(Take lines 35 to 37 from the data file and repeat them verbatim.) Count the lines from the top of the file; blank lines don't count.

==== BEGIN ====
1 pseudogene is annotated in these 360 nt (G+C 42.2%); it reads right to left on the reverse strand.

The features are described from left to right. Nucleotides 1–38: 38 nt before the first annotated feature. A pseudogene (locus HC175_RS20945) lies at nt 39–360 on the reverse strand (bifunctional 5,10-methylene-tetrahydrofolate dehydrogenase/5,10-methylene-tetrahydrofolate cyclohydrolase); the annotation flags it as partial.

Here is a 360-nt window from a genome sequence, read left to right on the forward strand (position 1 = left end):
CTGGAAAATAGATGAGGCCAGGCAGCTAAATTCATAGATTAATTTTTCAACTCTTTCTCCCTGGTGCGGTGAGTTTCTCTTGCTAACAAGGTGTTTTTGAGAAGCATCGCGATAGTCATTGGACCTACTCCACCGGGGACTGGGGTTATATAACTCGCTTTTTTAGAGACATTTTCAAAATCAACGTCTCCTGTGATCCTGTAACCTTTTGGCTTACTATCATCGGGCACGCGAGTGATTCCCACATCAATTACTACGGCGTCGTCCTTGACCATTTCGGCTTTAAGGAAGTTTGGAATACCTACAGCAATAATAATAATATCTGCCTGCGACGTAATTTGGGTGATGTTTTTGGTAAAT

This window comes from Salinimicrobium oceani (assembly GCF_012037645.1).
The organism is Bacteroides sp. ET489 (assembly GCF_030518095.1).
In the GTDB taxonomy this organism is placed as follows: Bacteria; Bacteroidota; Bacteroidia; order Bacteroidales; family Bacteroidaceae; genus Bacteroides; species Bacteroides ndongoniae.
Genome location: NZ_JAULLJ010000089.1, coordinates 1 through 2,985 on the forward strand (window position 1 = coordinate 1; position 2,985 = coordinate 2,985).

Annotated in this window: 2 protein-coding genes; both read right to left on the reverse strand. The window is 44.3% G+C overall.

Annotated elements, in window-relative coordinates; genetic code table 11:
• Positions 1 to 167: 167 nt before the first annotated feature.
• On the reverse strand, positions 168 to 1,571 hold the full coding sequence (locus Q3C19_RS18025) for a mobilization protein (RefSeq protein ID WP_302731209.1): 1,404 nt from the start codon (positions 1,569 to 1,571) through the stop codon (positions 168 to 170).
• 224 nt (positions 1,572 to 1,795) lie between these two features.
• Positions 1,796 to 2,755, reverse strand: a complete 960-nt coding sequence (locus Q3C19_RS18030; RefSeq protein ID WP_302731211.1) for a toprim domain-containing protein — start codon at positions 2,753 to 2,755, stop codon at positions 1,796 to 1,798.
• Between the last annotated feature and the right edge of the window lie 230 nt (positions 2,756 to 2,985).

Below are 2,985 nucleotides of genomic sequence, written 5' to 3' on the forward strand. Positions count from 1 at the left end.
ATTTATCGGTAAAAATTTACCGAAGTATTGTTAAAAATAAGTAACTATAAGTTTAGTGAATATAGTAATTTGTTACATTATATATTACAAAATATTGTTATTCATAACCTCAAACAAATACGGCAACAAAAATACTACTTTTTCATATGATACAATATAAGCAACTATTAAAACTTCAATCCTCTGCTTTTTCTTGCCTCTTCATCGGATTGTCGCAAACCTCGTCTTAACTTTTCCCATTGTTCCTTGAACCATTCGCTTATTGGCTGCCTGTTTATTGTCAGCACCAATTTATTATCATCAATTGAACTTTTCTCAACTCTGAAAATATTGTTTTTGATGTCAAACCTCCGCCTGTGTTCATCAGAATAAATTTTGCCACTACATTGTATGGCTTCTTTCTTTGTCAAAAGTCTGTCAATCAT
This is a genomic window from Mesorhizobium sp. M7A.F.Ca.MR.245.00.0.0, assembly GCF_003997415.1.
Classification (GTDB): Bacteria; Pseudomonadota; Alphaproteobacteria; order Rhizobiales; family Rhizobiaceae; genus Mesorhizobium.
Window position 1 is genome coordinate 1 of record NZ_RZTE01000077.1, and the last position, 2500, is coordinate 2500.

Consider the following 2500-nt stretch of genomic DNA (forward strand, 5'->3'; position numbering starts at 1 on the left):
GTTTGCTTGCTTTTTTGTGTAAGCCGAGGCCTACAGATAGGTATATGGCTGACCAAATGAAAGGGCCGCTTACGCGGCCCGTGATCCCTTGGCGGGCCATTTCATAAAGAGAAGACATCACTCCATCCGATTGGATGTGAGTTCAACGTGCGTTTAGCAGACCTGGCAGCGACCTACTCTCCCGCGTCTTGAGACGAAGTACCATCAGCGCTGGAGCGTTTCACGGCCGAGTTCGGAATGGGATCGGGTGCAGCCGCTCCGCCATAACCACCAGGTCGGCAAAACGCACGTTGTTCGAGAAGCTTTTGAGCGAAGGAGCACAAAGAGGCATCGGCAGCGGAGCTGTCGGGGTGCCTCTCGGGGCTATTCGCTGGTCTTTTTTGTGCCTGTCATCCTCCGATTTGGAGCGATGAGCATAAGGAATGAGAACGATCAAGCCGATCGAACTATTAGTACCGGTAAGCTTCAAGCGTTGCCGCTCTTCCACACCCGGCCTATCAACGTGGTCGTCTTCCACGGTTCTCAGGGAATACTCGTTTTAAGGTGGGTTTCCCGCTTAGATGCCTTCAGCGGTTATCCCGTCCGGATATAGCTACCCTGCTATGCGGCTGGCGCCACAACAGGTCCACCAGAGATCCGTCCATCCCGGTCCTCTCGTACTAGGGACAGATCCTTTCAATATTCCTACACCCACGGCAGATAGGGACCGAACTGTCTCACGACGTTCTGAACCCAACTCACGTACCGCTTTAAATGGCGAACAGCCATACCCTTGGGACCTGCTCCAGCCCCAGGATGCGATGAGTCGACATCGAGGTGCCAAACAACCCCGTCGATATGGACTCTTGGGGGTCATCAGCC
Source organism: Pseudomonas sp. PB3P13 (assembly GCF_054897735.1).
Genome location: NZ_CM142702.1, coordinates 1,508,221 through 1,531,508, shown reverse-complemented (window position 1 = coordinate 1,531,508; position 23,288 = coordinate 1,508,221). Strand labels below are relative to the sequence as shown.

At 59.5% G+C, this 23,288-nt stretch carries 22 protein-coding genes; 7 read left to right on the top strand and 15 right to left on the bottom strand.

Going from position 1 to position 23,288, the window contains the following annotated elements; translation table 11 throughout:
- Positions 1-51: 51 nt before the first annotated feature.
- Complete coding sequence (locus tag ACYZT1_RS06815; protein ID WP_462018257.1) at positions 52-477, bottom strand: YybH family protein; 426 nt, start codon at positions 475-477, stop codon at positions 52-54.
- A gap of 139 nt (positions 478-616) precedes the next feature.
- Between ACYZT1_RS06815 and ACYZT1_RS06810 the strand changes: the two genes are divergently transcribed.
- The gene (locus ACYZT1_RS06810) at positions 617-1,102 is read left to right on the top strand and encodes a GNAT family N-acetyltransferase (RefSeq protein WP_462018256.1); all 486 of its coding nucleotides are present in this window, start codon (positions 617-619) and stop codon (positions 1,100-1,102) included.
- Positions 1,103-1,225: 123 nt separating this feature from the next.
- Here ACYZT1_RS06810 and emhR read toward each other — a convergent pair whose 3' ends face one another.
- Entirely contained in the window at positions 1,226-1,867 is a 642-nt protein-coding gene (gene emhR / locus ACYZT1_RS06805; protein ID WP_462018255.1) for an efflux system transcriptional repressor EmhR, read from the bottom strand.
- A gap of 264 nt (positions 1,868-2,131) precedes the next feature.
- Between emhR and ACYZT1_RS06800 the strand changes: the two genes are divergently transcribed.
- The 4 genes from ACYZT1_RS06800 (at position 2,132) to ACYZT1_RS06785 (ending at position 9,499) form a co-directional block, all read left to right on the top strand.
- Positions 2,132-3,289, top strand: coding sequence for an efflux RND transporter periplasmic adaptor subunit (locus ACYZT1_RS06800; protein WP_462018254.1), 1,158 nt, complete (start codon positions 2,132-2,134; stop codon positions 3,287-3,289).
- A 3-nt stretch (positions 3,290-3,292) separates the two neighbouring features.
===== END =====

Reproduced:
- A gap of 264 nt (positions 1,868-2,131) precedes the next feature.
- Between emhR and ACYZT1_RS06800 the strand changes: the two genes are divergently transcribed.
- The 4 genes from ACYZT1_RS06800 (at position 2,132) to ACYZT1_RS06785 (ending at position 9,499) form a co-directional block, all read left to right on the top strand.